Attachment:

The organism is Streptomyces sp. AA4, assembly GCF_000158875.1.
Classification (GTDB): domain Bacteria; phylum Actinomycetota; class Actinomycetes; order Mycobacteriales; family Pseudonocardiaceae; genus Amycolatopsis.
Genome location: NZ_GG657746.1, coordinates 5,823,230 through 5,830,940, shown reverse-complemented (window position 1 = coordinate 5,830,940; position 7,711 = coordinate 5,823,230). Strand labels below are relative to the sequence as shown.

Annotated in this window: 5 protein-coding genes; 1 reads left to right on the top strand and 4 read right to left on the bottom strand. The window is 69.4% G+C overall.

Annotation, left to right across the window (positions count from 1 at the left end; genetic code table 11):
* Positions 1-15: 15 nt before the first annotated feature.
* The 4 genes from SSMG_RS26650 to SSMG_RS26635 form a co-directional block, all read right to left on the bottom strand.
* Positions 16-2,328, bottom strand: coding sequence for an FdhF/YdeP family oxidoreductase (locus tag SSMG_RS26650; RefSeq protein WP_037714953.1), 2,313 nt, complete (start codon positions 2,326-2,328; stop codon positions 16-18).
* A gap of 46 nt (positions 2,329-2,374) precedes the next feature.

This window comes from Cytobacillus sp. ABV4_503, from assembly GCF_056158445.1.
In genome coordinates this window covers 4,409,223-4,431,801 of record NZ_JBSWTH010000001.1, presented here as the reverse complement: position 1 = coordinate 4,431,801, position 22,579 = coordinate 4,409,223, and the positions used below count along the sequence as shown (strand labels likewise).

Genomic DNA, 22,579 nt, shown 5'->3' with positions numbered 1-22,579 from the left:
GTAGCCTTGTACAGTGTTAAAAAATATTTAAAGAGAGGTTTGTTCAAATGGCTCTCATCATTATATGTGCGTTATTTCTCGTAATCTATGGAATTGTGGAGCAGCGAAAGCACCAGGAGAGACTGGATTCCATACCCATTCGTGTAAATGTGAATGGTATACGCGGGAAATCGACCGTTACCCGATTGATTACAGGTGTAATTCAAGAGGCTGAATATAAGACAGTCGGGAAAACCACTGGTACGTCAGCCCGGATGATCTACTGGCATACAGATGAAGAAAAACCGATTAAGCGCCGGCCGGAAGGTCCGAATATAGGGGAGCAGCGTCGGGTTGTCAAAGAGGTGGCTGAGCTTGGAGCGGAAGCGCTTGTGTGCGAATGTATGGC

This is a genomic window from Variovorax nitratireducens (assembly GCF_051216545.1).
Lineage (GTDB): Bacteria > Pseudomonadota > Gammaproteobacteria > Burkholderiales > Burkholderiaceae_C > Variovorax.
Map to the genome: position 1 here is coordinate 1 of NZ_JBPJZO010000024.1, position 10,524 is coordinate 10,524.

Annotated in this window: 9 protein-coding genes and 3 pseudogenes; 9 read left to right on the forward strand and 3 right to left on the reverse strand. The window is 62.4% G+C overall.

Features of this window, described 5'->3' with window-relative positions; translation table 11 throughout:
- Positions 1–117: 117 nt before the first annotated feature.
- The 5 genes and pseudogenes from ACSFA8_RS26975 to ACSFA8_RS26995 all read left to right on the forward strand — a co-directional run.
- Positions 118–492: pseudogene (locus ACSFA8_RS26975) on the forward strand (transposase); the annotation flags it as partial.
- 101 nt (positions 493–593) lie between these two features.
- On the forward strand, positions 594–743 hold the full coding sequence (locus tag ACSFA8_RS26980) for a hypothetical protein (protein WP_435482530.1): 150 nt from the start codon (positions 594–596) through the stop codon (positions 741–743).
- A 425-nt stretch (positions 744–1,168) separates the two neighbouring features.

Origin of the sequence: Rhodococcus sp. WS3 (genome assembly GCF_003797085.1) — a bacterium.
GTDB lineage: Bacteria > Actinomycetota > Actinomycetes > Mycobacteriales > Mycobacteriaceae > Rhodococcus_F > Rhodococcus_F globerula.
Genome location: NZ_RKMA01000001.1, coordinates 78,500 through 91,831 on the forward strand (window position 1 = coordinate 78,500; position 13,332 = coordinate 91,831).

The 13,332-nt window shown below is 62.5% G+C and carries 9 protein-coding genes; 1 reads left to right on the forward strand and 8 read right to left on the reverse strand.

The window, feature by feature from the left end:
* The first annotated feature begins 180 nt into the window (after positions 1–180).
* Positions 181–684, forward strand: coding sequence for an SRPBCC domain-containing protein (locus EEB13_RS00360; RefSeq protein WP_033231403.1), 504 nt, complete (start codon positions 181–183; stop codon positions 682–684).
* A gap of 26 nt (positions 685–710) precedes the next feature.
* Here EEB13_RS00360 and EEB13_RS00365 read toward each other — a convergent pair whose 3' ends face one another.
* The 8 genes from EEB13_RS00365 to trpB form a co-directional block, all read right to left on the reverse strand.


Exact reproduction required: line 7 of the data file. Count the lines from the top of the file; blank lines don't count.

* The 4 genes from SSMG_RS26650 to SSMG_RS26635 form a co-directional block, all read right to left on the bottom strand.